Autistic rights campaigners have welcomed the government’s decision to end the 10-year extradition ordeal of Gary McKinnon, but say his case raises key questions for other disabled people within the criminal justice system.
Theresa May, the Conservative home secretary, announced this week that McKinnon would not be extradited to the United States because of the risk that he would commit suicide.
McKinnon, who has Asperger’s syndrome, faced a trial for allegedly hacking into US defense department computer systems in search of evidence of extra-terrestrial life, and a possible prison sentence of 60 years if convicted in the United States.
The director of public prosecutions, Keir Starmer, will now have to decide if McKinnon should be prosecuted in the UK.
May told MPs she had concluded that extradition would “give rise to such a high risk of him ending his life that a decision to extradite would be incompatible with Mr McKinnon’s human rights”.
Janis Sharp, McKinnon’s mother, said she was “overwhelmed and incredibly happy” and that when her son heard that he would not be extradited he “literally couldn’t speak, then he cried”.
She said: “It is so emotional, a culmination of 10 years and seven months. It will take time to go back to normal life.”
Shami Chakrabarti, director of the civil liberties organisation Liberty, said it was “a great day for compassion and common sense”, but that May’s decision was only possible because of the “much-maligned, much-misunderstood Human Rights Act of 1998”.
The decision not to extradite McKinnon was widely – although not universally – welcomed.
But some politicians and activists have begun to ask how May’s decision will affect other people with mental health conditions who are threatened with extradition.
Yvette Cooper, the shadow home secretary, pointed to the case of Haroon Rashid Aswat, who is facing extradition on terrorism-related charges and has been diagnosed with schizophrenia.
Others highlighted the case of Talha Ahsan, who also has Asperger’s syndrome and is said by his supporters to be suicidal, but was extradited to the US earlier this month to face terrorism-related charges.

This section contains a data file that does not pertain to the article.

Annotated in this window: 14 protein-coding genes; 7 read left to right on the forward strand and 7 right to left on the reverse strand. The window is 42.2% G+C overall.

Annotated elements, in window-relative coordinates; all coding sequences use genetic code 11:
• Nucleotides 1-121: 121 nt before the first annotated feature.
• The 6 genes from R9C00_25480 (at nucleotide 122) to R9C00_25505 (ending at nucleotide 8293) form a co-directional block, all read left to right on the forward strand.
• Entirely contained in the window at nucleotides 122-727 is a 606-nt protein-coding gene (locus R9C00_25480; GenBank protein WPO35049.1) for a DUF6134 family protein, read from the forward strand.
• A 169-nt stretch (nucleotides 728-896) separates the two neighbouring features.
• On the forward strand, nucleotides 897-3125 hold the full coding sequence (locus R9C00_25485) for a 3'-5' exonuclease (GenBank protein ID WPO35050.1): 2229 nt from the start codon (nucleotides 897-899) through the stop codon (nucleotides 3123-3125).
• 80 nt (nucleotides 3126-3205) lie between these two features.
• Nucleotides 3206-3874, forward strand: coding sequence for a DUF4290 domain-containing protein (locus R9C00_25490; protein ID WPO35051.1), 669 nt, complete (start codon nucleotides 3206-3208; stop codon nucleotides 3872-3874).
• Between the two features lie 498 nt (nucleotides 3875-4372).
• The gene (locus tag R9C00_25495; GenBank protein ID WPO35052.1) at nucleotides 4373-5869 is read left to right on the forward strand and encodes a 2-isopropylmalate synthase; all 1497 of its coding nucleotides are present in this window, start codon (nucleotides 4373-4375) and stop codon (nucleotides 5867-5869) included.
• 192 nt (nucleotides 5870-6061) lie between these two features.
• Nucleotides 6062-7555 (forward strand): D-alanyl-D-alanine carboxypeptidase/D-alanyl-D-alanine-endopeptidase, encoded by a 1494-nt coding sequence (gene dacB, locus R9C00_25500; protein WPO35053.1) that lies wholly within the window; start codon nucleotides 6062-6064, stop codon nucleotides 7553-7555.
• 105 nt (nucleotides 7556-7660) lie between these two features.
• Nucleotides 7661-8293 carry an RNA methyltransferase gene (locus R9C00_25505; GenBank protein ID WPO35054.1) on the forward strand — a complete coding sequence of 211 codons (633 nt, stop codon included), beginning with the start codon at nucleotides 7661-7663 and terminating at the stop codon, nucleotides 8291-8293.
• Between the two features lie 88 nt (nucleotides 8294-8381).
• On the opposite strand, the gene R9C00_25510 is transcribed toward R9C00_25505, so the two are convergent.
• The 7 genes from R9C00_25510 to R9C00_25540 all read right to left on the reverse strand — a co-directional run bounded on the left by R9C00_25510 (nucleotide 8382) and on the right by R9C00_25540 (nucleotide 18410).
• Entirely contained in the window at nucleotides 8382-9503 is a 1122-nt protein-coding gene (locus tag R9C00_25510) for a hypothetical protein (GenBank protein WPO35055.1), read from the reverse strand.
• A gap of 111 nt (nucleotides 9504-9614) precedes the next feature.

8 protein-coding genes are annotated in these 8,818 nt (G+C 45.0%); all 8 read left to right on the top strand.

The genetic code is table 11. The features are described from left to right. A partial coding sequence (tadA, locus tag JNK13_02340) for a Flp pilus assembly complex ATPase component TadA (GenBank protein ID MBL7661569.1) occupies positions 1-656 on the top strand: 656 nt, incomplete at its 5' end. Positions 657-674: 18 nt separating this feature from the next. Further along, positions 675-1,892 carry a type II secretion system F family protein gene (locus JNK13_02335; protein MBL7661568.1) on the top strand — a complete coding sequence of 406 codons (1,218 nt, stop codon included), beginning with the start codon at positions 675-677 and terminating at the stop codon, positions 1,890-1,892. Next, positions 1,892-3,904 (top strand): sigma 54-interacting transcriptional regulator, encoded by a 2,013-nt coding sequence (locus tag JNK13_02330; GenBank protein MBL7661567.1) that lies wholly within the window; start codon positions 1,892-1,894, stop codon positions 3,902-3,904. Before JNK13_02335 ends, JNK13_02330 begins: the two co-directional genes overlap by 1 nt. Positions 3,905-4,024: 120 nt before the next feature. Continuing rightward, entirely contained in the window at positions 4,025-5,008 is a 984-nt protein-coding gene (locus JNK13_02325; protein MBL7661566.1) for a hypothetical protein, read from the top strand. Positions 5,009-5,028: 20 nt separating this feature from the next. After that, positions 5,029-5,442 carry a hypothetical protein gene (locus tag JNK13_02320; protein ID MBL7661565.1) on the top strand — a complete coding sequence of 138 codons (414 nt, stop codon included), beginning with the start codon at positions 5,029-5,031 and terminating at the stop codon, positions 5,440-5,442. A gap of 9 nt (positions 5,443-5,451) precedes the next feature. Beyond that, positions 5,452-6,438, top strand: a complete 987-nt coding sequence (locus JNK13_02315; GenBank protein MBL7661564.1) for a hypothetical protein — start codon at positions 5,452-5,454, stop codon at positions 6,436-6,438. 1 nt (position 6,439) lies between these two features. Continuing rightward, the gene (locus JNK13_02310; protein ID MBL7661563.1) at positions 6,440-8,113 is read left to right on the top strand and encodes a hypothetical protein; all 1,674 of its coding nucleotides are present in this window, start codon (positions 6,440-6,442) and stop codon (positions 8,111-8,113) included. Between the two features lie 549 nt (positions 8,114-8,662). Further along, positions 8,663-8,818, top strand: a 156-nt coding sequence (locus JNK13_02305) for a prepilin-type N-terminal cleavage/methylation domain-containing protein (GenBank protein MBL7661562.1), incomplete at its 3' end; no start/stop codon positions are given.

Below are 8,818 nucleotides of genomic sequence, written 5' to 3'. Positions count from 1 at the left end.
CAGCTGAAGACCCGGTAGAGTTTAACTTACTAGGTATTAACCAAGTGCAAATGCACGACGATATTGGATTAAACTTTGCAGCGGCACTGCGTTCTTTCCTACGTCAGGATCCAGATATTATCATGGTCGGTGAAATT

Roderick Cobley, an autism rights campaigner, said the McKinnon decision was “a breath of hope to other people with invisible impairments like autism who are caught up in the criminal justice system”.
And he said the similar circumstances of Talha Ahsan meant there was “an excellent case for reversing that decision and having him brought back to the UK”.
But Larry Arnold, a prominent member of the National Autistic Society (NAS), said he was concerned that the McKinnon decision and “the assertion that we have diminished responsibility is something that might have implications for our autonomy or credibility to act and think for ourselves”.
But he said he agreed that the pressures placed upon McKinnon “and the threats of major injustice put him at a very real risk of suicide”, and that “Asperger’s syndrome may have contributed to that, but so would so many other things”.
Arnold said there had been “mixed opinions in the autistic community” about the case, with some wanting to see McKinnon extradited because they believed that if he had committed a crime, he should face the consequences.
Mark Lever, chief executive of the NAS, also said that reaction to McKinnon’s case from people with Asperger’s syndrome had been “mixed”.
He said: “I think there are people out there with Asperger’s syndrome who maybe felt that it was inappropriate that on the face of it Asperger’s syndrome was being used as an excuse.”
But he said the “vast majority” of people had been supportive of McKinnon, while the case highlighted the need for the criminal justice system to improve its understanding of hidden impairments, and for “better support for autism, and better understanding of the adaptations required in a range of public services”.
18 October 2012